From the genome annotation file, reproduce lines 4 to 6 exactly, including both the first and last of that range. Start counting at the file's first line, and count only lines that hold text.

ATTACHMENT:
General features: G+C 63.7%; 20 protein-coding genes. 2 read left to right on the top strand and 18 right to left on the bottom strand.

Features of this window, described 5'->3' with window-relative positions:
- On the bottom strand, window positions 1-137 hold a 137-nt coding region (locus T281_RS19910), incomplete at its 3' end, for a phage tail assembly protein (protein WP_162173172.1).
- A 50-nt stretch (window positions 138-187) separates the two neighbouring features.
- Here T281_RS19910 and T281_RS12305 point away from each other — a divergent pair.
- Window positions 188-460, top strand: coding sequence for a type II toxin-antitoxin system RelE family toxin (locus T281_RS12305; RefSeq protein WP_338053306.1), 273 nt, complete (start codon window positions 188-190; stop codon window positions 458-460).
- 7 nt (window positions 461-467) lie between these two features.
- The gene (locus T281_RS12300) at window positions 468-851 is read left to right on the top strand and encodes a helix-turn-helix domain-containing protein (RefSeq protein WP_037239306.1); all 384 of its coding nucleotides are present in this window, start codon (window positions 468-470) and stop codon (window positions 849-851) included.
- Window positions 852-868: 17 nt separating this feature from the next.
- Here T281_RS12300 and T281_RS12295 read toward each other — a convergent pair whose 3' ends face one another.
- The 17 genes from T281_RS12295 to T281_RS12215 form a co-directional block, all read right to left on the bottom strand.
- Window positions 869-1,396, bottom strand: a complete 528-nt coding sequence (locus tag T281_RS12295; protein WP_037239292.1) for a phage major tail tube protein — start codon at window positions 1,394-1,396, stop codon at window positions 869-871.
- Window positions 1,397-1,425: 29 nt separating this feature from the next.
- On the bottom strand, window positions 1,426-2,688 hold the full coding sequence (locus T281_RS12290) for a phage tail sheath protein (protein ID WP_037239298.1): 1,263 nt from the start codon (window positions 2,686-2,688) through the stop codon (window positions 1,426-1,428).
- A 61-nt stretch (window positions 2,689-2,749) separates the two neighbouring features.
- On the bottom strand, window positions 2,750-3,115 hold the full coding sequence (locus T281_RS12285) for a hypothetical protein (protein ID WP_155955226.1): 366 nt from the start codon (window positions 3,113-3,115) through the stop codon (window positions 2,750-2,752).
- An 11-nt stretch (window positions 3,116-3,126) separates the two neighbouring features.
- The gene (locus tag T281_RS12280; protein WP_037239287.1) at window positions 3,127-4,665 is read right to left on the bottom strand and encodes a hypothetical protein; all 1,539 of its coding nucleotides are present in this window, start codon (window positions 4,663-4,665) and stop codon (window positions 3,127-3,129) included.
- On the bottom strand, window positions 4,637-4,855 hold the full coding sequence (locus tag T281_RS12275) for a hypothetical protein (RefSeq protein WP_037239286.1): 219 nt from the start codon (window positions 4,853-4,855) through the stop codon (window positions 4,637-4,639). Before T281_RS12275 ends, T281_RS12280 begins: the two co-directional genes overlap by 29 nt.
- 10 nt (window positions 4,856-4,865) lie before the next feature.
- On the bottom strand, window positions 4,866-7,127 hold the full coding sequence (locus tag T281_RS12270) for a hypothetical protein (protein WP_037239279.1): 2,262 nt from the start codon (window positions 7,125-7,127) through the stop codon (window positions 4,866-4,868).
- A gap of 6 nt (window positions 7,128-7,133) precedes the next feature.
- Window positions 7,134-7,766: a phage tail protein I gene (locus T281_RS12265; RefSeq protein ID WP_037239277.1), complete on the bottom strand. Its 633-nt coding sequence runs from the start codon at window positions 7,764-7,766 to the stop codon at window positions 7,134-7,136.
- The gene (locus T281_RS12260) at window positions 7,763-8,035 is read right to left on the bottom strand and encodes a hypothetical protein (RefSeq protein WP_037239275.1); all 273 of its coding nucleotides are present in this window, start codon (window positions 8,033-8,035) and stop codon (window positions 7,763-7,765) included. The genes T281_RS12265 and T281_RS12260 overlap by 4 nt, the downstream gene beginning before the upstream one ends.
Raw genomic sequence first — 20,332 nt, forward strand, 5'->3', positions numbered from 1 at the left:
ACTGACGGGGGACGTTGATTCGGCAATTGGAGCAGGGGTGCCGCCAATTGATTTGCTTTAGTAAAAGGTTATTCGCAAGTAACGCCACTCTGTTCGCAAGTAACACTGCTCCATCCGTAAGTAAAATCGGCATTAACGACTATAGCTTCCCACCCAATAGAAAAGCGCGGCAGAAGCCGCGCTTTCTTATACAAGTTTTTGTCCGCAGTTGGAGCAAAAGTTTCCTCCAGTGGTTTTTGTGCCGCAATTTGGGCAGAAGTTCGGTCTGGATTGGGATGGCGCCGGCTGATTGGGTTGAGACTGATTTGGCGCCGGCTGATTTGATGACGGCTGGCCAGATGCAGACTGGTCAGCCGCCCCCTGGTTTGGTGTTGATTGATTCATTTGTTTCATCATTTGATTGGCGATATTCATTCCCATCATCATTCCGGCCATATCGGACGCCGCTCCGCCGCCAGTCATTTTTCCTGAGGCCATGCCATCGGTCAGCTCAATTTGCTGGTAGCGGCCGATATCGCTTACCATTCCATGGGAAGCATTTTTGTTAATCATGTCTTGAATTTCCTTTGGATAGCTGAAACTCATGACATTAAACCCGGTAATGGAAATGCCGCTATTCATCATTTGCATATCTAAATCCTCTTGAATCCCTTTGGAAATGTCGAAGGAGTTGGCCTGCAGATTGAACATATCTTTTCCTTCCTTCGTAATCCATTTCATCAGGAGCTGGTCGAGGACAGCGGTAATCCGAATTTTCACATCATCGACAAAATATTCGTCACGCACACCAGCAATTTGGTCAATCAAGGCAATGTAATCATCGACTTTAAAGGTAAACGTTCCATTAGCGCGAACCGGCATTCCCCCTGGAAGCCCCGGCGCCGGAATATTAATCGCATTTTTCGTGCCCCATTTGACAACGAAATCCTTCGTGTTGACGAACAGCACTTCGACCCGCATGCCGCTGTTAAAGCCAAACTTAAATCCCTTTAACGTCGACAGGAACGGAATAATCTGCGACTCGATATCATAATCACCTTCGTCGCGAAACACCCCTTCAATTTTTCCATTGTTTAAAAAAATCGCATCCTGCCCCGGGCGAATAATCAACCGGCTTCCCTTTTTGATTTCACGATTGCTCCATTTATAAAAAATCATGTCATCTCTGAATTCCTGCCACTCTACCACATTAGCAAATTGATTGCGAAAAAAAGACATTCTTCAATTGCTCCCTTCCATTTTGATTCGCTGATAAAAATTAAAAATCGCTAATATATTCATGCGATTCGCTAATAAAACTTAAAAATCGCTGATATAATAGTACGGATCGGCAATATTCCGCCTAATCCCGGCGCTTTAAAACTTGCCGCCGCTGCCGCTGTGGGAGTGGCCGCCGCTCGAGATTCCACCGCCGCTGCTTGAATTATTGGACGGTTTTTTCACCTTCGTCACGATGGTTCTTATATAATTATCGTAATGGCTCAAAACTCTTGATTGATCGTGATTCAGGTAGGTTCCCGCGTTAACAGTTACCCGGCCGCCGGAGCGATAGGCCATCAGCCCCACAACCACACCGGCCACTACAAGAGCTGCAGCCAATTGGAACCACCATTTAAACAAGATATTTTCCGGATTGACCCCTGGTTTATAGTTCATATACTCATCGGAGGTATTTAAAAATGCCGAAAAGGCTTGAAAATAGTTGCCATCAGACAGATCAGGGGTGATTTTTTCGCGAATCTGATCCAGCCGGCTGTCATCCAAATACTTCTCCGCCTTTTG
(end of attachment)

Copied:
- A 50-nt stretch (window positions 138-187) separates the two neighbouring features.
- Here T281_RS19910 and T281_RS12305 point away from each other — a divergent pair.
- Window positions 188-460, top strand: coding sequence for a type II toxin-antitoxin system RelE family toxin (locus T281_RS12305; RefSeq protein WP_338053306.1), 273 nt, complete (start codon window positions 188-190; stop codon window positions 458-460).